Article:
Three climate activists appeared in a London court on Saturday on charges of criminal damage after protests including throwing soup at Vincent van Gogh’s ‘Sunflowers’ painting at the National Gallery.
Two women, aged 20 and 21, were charged in connection with the soup-throwing protest on Friday, while a third was charged with paint sprayed on a rotating sign at Metropolitan Police headquarters in central London . The three women pleaded not guilty to criminal damage in Westminster Magistrates’ Court in two brief hearings on Saturday.
Protesters from the climate change protest groups Extinction Rebellion and Just Stop Oil, who want the UK government to halt new oil and gas projects, staged a series of demonstrations in London on Friday.
Just Stop Oil said activists threw two cans of tomato soup at Van Gogh‘s oil painting, one of the Dutch artist’s most iconic works. The two demonstrators also glued themselves to the wall of the gallery.
Prosecutor Ola Oyedepo said the couple did not damage the oil painting, which was covered in a protective glass case, but the frame was damaged.
The painting, one of several versions of “Sunflowers” painted by Van Gogh in the late 1880s, was cleaned and returned to its place in the National Gallery on Friday afternoon.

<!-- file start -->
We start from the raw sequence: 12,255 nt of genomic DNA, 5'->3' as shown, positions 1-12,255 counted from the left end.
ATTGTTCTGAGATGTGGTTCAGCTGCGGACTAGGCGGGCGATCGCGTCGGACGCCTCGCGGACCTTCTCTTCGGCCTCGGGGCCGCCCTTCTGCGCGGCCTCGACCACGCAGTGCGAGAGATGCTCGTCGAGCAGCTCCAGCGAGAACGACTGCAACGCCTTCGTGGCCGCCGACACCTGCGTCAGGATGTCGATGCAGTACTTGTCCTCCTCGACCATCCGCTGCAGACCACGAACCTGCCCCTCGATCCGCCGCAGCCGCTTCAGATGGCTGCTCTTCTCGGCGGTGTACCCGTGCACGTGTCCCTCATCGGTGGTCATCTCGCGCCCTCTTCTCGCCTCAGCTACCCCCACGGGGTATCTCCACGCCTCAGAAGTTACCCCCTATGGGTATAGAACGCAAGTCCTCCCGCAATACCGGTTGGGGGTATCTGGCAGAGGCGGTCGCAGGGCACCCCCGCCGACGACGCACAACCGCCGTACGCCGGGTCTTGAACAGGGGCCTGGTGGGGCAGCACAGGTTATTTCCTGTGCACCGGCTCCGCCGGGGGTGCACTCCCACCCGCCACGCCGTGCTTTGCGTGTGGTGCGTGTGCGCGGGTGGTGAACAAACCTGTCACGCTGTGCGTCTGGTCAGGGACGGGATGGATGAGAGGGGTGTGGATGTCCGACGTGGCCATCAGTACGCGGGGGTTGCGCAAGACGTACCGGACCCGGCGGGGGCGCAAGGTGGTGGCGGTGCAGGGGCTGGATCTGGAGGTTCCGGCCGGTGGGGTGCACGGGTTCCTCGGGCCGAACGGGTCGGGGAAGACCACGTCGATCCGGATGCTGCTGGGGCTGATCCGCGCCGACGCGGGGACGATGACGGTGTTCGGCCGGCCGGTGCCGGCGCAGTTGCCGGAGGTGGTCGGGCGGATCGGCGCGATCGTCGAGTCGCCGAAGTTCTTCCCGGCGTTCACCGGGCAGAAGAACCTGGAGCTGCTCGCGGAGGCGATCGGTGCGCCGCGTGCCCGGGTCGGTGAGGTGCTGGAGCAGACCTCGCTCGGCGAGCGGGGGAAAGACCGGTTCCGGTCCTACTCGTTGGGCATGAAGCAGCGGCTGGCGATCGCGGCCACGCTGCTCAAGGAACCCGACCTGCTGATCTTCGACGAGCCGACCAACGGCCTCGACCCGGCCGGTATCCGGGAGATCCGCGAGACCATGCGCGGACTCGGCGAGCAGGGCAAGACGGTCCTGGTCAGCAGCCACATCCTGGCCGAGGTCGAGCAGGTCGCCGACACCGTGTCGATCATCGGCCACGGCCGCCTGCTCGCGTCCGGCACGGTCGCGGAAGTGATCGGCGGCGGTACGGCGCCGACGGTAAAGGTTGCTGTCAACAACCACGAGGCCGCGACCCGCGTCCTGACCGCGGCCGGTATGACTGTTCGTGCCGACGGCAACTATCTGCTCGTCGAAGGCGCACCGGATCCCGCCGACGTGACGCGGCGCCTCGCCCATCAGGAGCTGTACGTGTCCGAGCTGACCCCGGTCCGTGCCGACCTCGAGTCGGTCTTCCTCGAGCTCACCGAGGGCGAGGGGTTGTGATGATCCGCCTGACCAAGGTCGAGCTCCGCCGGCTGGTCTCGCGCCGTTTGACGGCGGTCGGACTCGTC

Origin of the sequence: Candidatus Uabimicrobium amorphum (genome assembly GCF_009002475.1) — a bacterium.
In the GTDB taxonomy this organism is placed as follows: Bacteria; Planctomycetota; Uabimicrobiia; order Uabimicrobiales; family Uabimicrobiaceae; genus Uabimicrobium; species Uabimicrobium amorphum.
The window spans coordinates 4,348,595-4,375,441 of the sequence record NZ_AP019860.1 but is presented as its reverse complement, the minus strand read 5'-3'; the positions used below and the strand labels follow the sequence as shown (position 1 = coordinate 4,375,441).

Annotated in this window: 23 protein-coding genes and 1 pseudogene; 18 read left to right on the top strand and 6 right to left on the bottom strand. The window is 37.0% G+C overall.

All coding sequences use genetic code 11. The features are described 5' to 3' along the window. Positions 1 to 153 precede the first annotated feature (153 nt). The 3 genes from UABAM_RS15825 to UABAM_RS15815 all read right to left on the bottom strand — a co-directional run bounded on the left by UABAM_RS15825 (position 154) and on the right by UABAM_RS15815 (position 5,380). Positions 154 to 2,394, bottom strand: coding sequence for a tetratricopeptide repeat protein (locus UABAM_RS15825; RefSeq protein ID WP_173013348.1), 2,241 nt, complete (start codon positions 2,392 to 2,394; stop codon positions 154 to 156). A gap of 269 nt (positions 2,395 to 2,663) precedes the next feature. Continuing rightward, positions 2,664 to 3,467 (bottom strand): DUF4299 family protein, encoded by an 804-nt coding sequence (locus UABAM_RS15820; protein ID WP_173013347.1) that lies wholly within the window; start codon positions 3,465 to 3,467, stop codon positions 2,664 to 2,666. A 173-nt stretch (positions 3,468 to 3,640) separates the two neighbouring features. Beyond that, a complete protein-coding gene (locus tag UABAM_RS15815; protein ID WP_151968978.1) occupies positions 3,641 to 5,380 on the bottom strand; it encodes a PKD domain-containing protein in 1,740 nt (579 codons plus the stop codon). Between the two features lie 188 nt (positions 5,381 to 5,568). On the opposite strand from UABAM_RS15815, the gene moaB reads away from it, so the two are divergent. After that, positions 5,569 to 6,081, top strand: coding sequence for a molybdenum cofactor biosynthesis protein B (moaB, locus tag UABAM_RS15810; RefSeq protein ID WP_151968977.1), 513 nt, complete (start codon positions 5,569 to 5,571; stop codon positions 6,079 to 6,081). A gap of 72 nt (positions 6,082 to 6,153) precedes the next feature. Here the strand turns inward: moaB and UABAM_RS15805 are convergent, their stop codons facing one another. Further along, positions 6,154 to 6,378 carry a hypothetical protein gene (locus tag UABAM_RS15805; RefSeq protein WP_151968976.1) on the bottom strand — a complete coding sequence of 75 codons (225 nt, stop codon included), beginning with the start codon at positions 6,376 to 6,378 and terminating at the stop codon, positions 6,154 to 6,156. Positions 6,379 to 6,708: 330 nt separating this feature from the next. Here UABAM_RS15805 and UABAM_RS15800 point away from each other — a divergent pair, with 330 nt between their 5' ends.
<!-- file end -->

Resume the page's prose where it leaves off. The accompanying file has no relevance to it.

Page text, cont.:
District Judge Tan Irkam released the women on bail on the condition that they not be covered in paint or adhesive substances in a public place.
Police said they made 28 arrests in connection with Friday’s protests and another 25 were released on bail pending further investigation. Police arrested a further 26 people on Saturday after Just Stop Oil protesters blocked a major road in east London. Some demonstrators stuck to the road.
Just Stop Oil has drawn attention and criticism for its disruptive tactics, including targeting artworks in museums. In July, campaigners glued themselves to the frame of an early copy of Leonardo’s ‘The Last Supper’ at the Royal Academy of Arts in London, and John Constable’s ‘The Hay Wain’ at the National Gallery.
Activists have also blocked bridges and intersections across London during two weeks of protests against the UK government’s approach to climate change.
The latest wave of protests came as the Conservative government of Prime Minister Liz Truss opened a new licensing round for oil and gas operations in the North Sea and reversed a 2019 ban on fracking in England. Environmentalists say the UK government is undermining the fight against climate change.
Sign up for the Makeshift Features mailing list so you don’t miss our biggest features, exclusive interviews and surveys.